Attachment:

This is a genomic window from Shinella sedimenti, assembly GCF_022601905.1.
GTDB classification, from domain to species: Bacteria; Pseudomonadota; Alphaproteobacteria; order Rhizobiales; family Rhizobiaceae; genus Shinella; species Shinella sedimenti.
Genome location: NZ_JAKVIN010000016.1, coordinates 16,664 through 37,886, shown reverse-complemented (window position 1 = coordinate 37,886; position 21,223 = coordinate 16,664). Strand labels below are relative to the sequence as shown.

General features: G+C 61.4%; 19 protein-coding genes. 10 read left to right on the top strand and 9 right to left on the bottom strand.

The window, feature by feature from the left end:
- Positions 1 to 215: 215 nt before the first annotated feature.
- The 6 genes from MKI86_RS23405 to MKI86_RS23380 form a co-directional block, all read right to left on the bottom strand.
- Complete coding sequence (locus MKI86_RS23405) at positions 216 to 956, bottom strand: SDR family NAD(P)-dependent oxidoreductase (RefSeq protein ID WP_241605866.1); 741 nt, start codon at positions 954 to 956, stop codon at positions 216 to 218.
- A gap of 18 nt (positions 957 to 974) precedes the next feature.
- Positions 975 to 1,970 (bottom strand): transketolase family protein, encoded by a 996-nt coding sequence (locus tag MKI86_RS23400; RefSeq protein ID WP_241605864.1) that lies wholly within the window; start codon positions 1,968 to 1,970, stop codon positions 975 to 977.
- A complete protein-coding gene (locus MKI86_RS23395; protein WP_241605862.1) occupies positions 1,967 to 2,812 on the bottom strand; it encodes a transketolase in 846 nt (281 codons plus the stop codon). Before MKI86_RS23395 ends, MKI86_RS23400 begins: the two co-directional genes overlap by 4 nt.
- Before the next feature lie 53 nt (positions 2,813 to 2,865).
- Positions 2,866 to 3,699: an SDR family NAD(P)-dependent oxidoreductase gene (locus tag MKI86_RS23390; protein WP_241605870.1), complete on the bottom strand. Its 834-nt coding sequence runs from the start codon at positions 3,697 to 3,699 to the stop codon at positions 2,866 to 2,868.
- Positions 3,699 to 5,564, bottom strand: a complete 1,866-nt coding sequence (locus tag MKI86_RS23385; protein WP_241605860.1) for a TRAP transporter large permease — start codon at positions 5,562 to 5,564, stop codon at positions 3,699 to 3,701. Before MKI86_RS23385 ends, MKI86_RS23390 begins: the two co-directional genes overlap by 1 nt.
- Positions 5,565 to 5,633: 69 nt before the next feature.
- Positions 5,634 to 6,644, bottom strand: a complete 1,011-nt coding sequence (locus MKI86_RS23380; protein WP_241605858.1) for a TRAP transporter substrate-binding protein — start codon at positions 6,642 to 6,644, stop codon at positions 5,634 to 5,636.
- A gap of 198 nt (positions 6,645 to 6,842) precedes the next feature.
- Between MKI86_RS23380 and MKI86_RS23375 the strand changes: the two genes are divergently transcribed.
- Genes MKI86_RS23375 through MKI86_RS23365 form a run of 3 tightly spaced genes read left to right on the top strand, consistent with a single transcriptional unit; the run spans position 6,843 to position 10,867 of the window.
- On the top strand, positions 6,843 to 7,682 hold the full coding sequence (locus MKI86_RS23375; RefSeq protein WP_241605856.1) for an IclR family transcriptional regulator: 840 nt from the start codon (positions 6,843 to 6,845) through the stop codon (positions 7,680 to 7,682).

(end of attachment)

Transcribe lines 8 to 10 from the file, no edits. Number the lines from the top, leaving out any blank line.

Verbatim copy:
- Complete coding sequence (locus MKI86_RS23405) at positions 216 to 956, bottom strand: SDR family NAD(P)-dependent oxidoreductase (RefSeq protein ID WP_241605866.1); 741 nt, start codon at positions 954 to 956, stop codon at positions 216 to 218.
- A gap of 18 nt (positions 957 to 974) precedes the next feature.
- Positions 975 to 1,970 (bottom strand): transketolase family protein, encoded by a 996-nt coding sequence (locus tag MKI86_RS23400; RefSeq protein ID WP_241605864.1) that lies wholly within the window; start codon positions 1,968 to 1,970, stop codon positions 975 to 977.